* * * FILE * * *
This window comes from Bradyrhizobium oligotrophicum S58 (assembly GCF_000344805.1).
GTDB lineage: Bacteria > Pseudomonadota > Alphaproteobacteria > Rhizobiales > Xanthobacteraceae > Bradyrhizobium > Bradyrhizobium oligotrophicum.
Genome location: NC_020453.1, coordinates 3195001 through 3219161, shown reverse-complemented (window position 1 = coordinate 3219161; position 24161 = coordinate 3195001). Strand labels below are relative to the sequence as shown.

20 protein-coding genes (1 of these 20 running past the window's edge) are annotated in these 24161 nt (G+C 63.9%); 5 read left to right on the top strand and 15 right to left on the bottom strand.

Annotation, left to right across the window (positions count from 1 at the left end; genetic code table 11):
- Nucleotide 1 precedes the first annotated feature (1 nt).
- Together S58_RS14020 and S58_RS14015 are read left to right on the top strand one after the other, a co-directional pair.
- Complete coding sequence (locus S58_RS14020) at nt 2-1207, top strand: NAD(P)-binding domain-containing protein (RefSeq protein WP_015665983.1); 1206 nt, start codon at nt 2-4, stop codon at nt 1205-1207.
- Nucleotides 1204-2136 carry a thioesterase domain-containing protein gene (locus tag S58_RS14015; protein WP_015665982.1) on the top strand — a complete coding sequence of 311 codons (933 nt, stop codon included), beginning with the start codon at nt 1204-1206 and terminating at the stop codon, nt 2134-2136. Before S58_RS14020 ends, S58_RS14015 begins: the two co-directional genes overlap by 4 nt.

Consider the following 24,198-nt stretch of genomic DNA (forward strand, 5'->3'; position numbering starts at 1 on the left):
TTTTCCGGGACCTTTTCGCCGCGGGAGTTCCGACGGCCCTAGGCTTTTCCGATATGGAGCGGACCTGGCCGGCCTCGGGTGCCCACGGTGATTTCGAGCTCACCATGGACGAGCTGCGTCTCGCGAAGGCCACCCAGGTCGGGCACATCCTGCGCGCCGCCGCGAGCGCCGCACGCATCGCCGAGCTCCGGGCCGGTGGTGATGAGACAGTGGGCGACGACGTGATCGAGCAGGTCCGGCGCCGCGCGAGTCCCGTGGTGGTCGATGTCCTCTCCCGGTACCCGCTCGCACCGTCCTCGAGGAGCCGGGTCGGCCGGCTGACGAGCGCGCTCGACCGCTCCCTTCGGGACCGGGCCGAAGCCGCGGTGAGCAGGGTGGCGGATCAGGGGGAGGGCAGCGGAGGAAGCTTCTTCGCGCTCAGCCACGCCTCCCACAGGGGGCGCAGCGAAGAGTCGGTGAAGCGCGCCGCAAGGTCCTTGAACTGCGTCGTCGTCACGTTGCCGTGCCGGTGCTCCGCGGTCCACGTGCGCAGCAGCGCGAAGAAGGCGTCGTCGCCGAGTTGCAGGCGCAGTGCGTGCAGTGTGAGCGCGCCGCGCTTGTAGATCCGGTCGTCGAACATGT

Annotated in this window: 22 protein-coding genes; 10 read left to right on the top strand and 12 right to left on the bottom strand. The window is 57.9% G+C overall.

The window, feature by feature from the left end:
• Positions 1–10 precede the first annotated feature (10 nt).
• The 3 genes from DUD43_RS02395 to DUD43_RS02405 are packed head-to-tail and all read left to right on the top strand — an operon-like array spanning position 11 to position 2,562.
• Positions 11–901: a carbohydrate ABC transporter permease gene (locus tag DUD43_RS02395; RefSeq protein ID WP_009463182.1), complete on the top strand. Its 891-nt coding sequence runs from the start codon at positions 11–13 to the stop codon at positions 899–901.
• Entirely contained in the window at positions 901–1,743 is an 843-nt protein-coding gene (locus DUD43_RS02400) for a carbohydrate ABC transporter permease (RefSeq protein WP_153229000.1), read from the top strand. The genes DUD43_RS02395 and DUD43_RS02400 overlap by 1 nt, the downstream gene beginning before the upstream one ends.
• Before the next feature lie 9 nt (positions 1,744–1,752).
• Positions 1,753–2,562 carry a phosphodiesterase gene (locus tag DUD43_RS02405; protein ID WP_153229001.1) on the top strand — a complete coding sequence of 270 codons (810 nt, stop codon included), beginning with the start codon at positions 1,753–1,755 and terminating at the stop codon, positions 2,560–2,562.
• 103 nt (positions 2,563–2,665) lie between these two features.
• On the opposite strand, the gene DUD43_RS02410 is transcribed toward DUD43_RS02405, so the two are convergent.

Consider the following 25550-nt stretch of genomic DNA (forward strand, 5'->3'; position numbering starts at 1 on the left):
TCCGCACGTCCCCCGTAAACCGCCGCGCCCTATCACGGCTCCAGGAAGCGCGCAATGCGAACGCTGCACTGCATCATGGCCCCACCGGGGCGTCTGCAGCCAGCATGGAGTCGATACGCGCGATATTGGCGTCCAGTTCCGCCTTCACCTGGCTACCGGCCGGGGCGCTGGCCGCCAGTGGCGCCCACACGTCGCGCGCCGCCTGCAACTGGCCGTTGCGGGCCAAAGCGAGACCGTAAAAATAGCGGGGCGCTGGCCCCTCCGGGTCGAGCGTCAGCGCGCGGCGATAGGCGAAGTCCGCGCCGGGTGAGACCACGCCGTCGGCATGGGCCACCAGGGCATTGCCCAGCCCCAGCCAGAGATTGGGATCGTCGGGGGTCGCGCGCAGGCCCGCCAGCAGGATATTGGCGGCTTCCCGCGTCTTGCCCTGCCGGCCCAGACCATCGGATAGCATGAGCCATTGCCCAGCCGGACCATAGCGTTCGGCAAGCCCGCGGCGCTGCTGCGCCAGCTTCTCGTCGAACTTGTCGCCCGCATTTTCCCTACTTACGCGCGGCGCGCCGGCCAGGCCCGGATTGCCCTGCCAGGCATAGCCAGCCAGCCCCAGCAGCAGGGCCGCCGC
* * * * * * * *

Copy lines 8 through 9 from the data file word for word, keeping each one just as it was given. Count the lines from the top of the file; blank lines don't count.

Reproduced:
- Complete coding sequence (locus S58_RS14020) at nt 2-1207, top strand: NAD(P)-binding domain-containing protein (RefSeq protein WP_015665983.1); 1206 nt, start codon at nt 2-4, stop codon at nt 1205-1207.
- Nucleotides 1204-2136 carry a thioesterase domain-containing protein gene (locus tag S58_RS14015; protein WP_015665982.1) on the top strand — a complete coding sequence of 311 codons (933 nt, stop codon included), beginning with the start codon at nt 1204-1206 and terminating at the stop codon, nt 2134-2136. Before S58_RS14020 ends, S58_RS14015 begins: the two co-directional genes overlap by 4 nt.